# Can a complex interaction term mean more than what it's composed of?

I'm cross-posting this question on both Economics and Cross Validated to get answers from a different perspective on each field. It is generally accepted to cross-post if the question is tailored to fit better in each community. See: https://meta.stackexchange.com/a/64069/510233

Cross-posted in Economics: https://economics.stackexchange.com/q/27806/21749

I'll try to be as detailed as possible to best deliver what I want to know in this question.

In data science, there are some variables that are composed of many other variables. (Derived from other existing variables) Mostly indices or multiples.

One example would be something like Wind chill Temperature Index which is

where:

• WCI = wind chill index, kcal/m2/h
• v = wind velocity, m/s
• Ta = air temperature, °C

What I want to know is whether a variable like WCI can have more meanings(effects) than v and Ta seperately combined.

Based on what I learned in regression analysis from Ecnonometrics class, a simple interaction term like would be interpreted as the difference in marginal effect between a control group (D=0) and a treatment group (D=1), when expressed like:

Also, more general interaction term like VariableA * VariableB would be interpreted as an impact of VariableA on the coefficient of VariableB, in some examples like

PollutionLevel = B0 + B1*Population + B2*NumberOfCars + B3*Population*NumberOfCars
= B0 + B1*Population + (B2 + B3*Population)*NumberOfCars


(originally from a question posted on Cross Validated)

But I think these interpretations are too simple to capture the whole meaning(effect) of a new variable derived from other variables, which leads to other questions like:

1. What would be the interpretation of a super complex interaction term like WCI in regression perspective? (and other data science methods like Random Forest or Deep Neural Network, etc if possible.)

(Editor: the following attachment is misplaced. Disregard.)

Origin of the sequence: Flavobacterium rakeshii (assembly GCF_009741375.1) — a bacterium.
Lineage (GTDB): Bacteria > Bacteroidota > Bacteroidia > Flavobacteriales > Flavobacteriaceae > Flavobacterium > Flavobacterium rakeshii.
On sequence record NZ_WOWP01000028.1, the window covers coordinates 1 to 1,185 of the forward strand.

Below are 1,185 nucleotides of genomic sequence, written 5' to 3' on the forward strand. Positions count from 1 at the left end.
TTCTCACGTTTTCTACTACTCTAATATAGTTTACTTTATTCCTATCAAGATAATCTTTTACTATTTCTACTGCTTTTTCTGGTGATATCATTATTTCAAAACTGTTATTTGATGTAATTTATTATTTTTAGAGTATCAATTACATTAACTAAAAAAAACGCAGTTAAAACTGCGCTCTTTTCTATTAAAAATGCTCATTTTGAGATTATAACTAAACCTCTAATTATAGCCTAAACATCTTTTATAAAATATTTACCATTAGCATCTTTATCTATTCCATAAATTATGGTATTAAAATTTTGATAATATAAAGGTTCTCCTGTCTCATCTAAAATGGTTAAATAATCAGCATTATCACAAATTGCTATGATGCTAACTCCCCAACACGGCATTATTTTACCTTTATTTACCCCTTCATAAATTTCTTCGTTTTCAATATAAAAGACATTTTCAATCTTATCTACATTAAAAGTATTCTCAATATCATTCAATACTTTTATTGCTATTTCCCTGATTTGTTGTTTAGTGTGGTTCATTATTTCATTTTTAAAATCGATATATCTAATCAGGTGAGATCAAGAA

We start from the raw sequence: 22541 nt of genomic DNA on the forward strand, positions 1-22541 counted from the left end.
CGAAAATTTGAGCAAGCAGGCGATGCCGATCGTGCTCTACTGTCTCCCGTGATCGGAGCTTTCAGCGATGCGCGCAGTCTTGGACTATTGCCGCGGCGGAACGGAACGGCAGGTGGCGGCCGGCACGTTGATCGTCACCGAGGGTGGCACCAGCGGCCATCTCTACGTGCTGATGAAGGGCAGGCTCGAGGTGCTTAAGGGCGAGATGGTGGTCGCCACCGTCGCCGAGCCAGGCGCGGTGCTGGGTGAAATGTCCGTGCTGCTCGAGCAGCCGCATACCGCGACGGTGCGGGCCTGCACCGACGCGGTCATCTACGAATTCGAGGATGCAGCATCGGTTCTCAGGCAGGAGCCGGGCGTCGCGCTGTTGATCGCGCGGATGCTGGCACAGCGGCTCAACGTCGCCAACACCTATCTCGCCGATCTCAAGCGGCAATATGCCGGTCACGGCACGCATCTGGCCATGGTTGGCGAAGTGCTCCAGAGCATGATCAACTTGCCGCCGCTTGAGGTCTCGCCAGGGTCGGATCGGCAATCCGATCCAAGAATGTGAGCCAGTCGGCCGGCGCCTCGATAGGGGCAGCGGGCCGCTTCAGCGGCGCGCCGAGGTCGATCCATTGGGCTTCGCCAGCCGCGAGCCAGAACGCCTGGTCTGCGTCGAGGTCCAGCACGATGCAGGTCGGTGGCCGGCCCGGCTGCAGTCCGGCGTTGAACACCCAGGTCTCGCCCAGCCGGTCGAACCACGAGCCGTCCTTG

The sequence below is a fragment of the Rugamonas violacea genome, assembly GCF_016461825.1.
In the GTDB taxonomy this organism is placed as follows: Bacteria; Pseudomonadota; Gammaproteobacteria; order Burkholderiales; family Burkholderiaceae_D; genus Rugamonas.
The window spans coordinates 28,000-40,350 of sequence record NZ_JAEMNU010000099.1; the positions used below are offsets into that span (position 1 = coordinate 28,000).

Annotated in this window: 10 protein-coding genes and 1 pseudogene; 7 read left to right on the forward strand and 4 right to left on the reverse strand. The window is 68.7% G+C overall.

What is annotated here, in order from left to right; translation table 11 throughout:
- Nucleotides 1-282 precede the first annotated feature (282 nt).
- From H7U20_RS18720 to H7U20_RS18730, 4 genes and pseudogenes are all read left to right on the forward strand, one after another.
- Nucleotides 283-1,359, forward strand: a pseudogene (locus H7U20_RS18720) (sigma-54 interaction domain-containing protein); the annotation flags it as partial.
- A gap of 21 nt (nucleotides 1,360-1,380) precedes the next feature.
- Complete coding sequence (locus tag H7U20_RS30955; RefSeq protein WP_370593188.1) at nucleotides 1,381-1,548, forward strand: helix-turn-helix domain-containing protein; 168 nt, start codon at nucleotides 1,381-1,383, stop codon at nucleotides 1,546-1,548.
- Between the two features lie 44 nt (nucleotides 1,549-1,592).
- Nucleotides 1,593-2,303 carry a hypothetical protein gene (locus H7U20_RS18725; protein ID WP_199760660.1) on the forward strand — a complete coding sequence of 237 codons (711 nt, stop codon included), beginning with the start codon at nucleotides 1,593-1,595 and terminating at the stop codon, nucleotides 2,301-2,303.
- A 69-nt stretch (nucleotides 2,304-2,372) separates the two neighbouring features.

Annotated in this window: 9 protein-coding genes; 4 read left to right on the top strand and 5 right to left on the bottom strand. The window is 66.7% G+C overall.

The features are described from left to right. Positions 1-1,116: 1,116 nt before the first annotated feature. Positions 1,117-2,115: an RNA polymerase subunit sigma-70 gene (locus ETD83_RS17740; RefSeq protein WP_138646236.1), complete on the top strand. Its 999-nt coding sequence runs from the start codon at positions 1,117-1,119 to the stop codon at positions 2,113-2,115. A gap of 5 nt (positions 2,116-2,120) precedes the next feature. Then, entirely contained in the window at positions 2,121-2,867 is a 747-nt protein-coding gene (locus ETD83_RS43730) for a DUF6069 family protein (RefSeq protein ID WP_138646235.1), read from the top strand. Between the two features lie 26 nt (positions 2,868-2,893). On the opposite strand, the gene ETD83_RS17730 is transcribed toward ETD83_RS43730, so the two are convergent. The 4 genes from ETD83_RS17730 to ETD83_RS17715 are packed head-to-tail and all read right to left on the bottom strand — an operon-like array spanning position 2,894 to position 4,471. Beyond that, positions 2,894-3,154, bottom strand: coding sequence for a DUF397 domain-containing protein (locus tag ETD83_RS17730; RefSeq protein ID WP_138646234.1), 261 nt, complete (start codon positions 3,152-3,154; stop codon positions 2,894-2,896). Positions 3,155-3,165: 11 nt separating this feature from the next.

2. Would it still be valid and preferable to include an explanatory variable like WCI in the model when I already have v and Ta? Would it make the model more accurate?

3. Intuitively, I feel like people would care more about important indices but not necessarily the variables it is composed of. (Thus have more effect.) Can a complex interaction term derived from other variables have more effect than a simple combination of the other variables?

The third one is related to my original question of whether one variable that is composed of other variables in a dataset can have more effect on the dependent variable.

Since it's Cross Validated, I want to ask more about popular data science models other than regression analysis.

1. Can linearly dependent variable harm tree-based or neural network models' effectiveness just like regression analysis? Or is it even better to include them?

In linear regression, it is bad to have linearly dependent models because of the multicollinearity issue. The regression model can become invalid if there is severe multicollinearity and you should never have an exactly linear variable in the model.

However, I heard that tree-based models like Random Forest or Boosting Tree are robust from this issue. Also, I've never heard anyone complaining about multicollinearity when making a deep neural network model.

I'd like to know what the effects of complex interaction terms (derived from other variables) are on tree-based / deep neural network models and if it is recommended to include them in the model.